GETTING 8,000 PEOPLE TOGETHER 2,000 FEET ABOVE SEA LEVEL to party for three days and two nights sounds like a recipe for disaster. But when it's a dance music festival, the location is in the middle of nowhere at the top of the South Island and the weather is glorious throughout, life couldn't be better. The annual The Gathering festival of DJs and live dance bands at Canaan Downs near Takaka over New Year's Eve was the biggest - and most agree, the best - since the event began a couple of years ago.
Situated on farm land, which itself is situated on one of the most extensive networks of caves in the country, The Gathering site is a collection of clearings and natural amphitheatres which allow outdoor and tented dance zones to be set up and indulged in. Six zones (trance/techno; dub/hip-hop/drum & bass; happy/hardcore/industrial; house/funk/garage; ambient; tribal) catered to most tastes, with the outdoor trance/techno zone and tented house and drum & bass 'clubs' proving the most consistently popular.
Of course, with 100 DJs and 35 live acts - too much for even the most dedicated dancehead to take in - it's pointless singling out any one band or a handful of DJs. But with an event like The Gathering, which is like Sweetwaters without the sweathogs, it's actually the punters who make the event worthwhile. Hanging out with thousands of other campers is an incredible experience in itself. With most Gatherers coming from Wellington, the Nelson area, Christchurch and the rest of the South Island (with a healthy presence from Aucklanders) and fewer hippies than you are led to expect, The Gathering had a freshness and vitality lacking in other New Year's Eve events around the country, such as the rock fest at Paihia and the all-ages (but predominantly underage) Millennium in Auckland.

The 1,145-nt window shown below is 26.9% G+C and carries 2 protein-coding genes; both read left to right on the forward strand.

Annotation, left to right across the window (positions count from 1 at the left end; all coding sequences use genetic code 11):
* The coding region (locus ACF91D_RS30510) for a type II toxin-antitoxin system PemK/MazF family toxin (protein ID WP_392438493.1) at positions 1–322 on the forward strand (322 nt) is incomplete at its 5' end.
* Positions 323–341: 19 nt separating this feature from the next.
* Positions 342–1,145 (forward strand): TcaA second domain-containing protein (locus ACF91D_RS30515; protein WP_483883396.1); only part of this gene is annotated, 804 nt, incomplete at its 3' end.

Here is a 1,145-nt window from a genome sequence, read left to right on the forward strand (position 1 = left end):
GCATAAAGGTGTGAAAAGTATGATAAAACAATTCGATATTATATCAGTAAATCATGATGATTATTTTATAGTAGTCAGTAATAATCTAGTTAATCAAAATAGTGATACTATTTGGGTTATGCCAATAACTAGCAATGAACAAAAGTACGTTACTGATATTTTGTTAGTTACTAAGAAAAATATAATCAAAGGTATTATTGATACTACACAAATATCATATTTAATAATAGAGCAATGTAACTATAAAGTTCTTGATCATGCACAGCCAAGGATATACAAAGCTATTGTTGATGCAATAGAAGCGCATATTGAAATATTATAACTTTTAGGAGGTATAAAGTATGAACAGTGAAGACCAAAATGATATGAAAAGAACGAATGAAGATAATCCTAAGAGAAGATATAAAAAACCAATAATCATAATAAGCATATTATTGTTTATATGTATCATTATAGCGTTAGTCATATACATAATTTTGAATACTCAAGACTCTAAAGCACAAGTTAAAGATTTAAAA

Unfortunately, The Gathering has an alcohol ban, which only encourages everyone to take drugs to compensate for the lack of 'socially acceptable' stimulants. This didn't stop a 12-year-old local who reportedly downed too much alcohol, mixed it with drugs, and almost brought about his own demise. Newspapers jumped all over the story, completely ignoring the fact that, unlike your average outdoor rock show, nobody was arrested for violent behaviour at The Gathering.
Ironically, dozens of undercover cops wandered around trying to bust nonexistent drug dealers while, not that far away, in the "quiet, tranquil, peaceful" Marlborough Sounds, two young people were being abducted.
Finally, a small word of advice to the organisers of The Gathering, who, admittedly, did a fantastic job; Pay the DJs and bands more for their time and talents. It doesn't take a mathematical genius to work out that 8,000 times $50 per ticket is a hell of a lot of money being made. You get Canaan Downs for a steal, so ensure you reward the people who actually attract the punters in the first place.
But from the punters' perspective, The Gathering is incredible value for money and easily one of the best places in the country to see in the new year. Be there (again) next year and party like it's 1999!